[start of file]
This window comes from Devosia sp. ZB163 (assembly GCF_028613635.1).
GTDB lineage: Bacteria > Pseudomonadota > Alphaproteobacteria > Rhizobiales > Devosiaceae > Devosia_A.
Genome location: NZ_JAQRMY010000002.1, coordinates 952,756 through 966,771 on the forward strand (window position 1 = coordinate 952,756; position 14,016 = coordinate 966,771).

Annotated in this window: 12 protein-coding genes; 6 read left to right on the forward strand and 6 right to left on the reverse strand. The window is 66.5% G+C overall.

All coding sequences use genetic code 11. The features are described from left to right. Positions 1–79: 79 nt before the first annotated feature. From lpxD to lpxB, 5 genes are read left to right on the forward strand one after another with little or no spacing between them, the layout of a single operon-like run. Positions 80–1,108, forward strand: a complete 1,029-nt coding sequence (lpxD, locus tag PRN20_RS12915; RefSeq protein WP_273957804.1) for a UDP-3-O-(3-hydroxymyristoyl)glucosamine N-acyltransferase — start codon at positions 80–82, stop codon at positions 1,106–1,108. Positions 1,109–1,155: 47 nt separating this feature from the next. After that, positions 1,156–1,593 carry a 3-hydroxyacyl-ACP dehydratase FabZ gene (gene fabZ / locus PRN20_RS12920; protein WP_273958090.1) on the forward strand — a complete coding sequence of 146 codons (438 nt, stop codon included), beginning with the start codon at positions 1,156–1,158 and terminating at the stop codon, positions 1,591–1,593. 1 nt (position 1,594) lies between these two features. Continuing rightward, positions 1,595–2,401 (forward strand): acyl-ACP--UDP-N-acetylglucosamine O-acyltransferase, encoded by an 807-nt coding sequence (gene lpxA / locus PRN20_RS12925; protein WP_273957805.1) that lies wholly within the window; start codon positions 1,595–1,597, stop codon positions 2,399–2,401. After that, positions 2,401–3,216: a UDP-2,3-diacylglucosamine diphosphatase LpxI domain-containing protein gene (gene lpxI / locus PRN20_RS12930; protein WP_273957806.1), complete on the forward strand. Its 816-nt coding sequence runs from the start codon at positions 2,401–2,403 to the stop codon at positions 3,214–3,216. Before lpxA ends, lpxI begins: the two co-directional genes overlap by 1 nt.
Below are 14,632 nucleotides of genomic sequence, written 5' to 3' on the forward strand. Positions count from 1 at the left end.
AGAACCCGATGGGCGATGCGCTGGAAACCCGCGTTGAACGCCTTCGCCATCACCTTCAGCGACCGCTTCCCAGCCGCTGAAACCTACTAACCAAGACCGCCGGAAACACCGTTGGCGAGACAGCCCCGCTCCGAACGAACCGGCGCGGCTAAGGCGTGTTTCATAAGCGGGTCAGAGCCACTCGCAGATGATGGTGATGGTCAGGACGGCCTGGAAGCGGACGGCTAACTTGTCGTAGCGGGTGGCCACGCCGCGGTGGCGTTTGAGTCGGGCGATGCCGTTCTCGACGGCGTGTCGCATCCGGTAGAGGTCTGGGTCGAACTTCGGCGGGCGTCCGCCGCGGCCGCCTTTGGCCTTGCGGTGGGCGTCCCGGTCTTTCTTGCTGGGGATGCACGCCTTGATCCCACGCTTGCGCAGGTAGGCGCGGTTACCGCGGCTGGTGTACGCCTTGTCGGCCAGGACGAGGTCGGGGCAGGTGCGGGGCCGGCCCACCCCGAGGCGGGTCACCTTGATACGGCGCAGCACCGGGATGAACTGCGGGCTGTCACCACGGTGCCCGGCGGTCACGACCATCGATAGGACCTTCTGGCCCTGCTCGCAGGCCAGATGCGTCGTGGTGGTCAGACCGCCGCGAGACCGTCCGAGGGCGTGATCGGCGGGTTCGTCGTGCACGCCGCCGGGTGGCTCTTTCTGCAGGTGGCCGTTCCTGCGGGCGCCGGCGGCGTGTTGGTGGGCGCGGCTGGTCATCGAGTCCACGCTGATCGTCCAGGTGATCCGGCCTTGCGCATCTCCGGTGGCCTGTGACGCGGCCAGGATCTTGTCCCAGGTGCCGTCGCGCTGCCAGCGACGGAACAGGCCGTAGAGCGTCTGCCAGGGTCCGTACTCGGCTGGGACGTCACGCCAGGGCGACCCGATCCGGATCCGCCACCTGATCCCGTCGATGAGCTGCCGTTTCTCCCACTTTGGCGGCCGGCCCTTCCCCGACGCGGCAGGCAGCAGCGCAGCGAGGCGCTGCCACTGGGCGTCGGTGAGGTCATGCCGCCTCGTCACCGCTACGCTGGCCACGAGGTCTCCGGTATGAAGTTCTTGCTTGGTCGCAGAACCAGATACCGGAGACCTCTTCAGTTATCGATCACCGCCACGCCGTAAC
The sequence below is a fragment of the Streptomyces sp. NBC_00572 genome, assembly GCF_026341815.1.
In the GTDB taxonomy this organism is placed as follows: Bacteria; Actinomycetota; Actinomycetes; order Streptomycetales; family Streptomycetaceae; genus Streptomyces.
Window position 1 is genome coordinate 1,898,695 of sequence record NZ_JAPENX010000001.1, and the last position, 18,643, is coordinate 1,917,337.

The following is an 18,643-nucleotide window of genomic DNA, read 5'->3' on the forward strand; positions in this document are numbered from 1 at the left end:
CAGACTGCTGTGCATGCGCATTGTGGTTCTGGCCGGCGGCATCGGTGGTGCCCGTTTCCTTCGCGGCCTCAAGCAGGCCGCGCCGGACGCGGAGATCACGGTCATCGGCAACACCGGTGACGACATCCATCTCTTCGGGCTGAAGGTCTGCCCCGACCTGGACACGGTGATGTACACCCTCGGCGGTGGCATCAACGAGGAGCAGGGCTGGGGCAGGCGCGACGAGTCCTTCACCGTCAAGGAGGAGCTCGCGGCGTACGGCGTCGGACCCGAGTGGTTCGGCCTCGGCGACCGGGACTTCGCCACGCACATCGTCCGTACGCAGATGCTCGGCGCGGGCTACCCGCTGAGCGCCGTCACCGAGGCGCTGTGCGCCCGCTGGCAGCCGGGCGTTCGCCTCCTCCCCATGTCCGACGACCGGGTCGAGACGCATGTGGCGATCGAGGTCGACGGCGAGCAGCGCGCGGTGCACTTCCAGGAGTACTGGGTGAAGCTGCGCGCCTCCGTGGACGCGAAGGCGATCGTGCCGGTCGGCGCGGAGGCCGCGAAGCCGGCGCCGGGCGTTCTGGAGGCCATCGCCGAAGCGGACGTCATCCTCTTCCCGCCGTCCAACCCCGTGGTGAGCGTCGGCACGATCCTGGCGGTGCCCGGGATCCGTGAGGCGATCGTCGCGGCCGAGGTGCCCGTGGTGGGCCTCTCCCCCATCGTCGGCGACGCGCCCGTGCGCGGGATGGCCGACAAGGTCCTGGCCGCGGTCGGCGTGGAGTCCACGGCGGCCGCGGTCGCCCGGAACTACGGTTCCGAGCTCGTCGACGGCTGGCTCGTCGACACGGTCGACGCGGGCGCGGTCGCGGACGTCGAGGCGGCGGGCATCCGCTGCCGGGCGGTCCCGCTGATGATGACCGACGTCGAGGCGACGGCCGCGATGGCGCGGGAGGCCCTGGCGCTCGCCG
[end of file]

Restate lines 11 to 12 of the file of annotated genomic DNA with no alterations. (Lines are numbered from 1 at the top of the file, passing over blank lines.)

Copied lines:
The following is an 18,643-nucleotide window of genomic DNA, read 5'->3' on the forward strand; positions in this document are numbered from 1 at the left end:
CAGACTGCTGTGCATGCGCATTGTGGTTCTGGCCGGCGGCATCGGTGGTGCCCGTTTCCTTCGCGGCCTCAAGCAGGCCGCGCCGGACGCGGAGATCACGGTCATCGGCAACACCGGTGACGACATCCATCTCTTCGGGCTGAAGGTCTGCCCCGACCTGGACACGGTGATGTACACCCTCGGCGGTGGCATCAACGAGGAGCAGGGCTGGGGCAGGCGCGACGAGTCCTTCACCGTCAAGGAGGAGCTCGCGGCGTACGGCGTCGGACCCGAGTGGTTCGGCCTCGGCGACCGGGACTTCGCCACGCACATCGTCCGTACGCAGATGCTCGGCGCGGGCTACCCGCTGAGCGCCGTCACCGAGGCGCTGTGCGCCCGCTGGCAGCCGGGCGTTCGCCTCCTCCCCATGTCCGACGACCGGGTCGAGACGCATGTGGCGATCGAGGTCGACGGCGAGCAGCGCGCGGTGCACTTCCAGGAGTACTGGGTGAAGCTGCGCGCCTCCGTGGACGCGAAGGCGATCGTGCCGGTCGGCGCGGAGGCCGCGAAGCCGGCGCCGGGCGTTCTGGAGGCCATCGCCGAAGCGGACGTCATCCTCTTCCCGCCGTCCAACCCCGTGGTGAGCGTCGGCACGATCCTGGCGGTGCCCGGGATCCGTGAGGCGATCGTCGCGGCCGAGGTGCCCGTGGTGGGCCTCTCCCCCATCGTCGGCGACGCGCCCGTGCGCGGGATGGCCGACAAGGTCCTGGCCGCGGTCGGCGTGGAGTCCACGGCGGCCGCGGTCGCCCGGAACTACGGTTCCGAGCTCGTCGACGGCTGGCTCGTCGACACGGTCGACGCGGGCGCGGTCGCGGACGTCGAGGCGGCGGGCATCCGCTGCCGGGCGGTCCCGCTGATGATGACCGACGTCGAGGCGACGGCCGCGATGGCGCGGGAGGCCCTGGCGCTCGCCG